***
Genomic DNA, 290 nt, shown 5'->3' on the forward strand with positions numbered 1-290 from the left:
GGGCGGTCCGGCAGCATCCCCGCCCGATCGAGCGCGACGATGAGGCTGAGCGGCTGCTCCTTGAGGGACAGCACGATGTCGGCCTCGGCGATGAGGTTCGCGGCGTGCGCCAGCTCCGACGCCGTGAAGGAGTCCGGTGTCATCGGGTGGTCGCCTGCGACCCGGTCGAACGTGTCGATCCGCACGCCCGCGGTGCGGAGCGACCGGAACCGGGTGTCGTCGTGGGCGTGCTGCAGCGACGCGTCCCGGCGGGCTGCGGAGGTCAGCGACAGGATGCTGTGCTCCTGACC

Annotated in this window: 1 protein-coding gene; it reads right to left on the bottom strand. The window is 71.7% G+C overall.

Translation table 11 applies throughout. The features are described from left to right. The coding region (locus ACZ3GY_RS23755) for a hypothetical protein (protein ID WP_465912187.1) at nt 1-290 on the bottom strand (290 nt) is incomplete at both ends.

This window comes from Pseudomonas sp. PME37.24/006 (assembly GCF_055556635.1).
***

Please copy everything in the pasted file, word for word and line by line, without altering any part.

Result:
Genomic DNA, 290 nt, shown 5'->3' on the forward strand with positions numbered 1-290 from the left:
GGGCGGTCCGGCAGCATCCCCGCCCGATCGAGCGCGACGATGAGGCTGAGCGGCTGCTCCTTGAGGGACAGCACGATGTCGGCCTCGGCGATGAGGTTCGCGGCGTGCGCCAGCTCCGACGCCGTGAAGGAGTCCGGTGTCATCGGGTGGTCGCCTGCGACCCGGTCGAACGTGTCGATCCGCACGCCCGCGGTGCGGAGCGACCGGAACCGGGTGTCGTCGTGGGCGTGCTGCAGCGACGCGTCCCGGCGGGCTGCGGAGGTCAGCGACAGGATGCTGTGCTCCTGACC

Annotated in this window: 1 protein-coding gene; it reads right to left on the bottom strand. The window is 71.7% G+C overall.

Translation table 11 applies throughout. The features are described from left to right. The coding region (locus ACZ3GY_RS23755) for a hypothetical protein (protein ID WP_465912187.1) at nt 1-290 on the bottom strand (290 nt) is incomplete at both ends.

This window comes from Pseudomonas sp. PME37.24/006 (assembly GCF_055556635.1).